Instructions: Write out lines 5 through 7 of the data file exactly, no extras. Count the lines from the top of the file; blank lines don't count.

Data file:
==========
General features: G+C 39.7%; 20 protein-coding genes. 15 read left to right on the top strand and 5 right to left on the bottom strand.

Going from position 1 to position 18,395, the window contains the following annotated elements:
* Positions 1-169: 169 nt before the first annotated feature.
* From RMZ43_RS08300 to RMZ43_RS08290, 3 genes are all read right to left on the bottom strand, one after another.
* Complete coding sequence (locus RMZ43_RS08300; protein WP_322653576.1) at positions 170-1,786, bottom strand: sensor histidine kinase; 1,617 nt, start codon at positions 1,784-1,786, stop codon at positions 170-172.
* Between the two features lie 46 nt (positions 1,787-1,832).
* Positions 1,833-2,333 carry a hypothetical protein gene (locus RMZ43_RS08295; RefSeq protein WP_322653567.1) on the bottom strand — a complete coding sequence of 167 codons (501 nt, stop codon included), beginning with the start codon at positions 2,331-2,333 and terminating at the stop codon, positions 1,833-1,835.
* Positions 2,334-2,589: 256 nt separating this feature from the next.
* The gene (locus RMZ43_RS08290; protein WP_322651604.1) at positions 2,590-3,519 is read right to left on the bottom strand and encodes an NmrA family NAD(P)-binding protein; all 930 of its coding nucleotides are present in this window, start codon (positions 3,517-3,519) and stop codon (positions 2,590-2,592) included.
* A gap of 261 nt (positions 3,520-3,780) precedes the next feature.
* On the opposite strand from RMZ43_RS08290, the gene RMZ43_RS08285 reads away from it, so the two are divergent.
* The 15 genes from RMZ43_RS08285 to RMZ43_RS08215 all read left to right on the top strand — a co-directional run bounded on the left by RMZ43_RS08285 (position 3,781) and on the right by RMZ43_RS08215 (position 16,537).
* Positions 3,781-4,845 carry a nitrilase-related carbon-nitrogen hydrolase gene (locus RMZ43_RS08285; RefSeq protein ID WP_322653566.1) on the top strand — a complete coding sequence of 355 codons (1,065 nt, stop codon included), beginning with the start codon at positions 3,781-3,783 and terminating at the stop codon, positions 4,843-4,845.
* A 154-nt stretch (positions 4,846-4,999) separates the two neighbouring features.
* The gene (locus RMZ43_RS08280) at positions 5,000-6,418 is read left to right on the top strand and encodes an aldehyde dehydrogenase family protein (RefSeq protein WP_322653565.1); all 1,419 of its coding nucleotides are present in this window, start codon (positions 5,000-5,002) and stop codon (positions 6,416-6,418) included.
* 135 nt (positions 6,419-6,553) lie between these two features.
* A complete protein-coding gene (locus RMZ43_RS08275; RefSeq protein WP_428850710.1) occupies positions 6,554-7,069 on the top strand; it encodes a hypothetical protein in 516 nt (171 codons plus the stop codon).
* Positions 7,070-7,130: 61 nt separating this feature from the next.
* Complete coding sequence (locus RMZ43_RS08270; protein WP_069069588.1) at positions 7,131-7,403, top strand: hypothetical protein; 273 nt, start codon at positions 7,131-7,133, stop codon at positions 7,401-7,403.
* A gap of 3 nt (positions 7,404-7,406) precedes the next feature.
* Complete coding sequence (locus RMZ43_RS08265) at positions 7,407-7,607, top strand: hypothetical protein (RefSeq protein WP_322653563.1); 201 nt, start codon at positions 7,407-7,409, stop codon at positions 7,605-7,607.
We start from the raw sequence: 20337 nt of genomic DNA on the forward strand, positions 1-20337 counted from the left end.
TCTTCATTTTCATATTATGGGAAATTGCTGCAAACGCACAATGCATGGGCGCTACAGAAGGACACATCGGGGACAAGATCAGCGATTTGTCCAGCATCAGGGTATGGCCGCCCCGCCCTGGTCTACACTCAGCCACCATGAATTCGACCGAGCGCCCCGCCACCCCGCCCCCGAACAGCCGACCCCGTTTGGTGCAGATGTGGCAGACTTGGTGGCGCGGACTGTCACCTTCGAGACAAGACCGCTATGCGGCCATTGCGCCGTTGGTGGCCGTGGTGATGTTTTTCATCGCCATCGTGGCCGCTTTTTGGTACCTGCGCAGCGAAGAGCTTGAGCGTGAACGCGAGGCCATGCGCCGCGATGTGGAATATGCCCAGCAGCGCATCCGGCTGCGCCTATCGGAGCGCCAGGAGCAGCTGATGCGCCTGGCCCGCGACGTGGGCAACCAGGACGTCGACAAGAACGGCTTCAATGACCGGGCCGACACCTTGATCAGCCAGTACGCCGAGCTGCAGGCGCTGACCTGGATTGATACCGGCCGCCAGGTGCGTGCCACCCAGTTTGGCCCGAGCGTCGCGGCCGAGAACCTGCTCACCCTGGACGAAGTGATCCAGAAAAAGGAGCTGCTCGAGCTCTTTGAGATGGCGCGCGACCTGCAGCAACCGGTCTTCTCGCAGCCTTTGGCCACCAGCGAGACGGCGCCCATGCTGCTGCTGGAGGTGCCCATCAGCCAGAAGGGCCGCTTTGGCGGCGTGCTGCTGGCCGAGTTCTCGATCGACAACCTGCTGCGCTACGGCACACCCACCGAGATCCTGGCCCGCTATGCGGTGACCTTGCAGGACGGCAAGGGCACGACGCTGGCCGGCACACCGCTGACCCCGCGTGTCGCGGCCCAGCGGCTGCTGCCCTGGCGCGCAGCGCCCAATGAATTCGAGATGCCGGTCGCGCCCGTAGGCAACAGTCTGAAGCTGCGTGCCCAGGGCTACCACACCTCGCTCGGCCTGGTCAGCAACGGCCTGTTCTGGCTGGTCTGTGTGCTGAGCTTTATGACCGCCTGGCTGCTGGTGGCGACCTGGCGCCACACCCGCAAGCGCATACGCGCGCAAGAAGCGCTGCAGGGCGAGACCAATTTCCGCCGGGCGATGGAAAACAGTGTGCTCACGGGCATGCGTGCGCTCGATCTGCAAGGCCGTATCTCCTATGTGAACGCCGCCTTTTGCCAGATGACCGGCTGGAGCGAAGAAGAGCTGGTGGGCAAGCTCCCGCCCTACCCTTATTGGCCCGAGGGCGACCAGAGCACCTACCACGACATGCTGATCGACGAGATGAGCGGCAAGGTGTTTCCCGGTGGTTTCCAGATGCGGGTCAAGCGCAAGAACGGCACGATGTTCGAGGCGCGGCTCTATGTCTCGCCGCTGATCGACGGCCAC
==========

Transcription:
* Complete coding sequence (locus RMZ43_RS08300; protein WP_322653576.1) at positions 170-1,786, bottom strand: sensor histidine kinase; 1,617 nt, start codon at positions 1,784-1,786, stop codon at positions 170-172.
* Between the two features lie 46 nt (positions 1,787-1,832).
* Positions 1,833-2,333 carry a hypothetical protein gene (locus RMZ43_RS08295; RefSeq protein WP_322653567.1) on the bottom strand — a complete coding sequence of 167 codons (501 nt, stop codon included), beginning with the start codon at positions 2,331-2,333 and terminating at the stop codon, positions 1,833-1,835.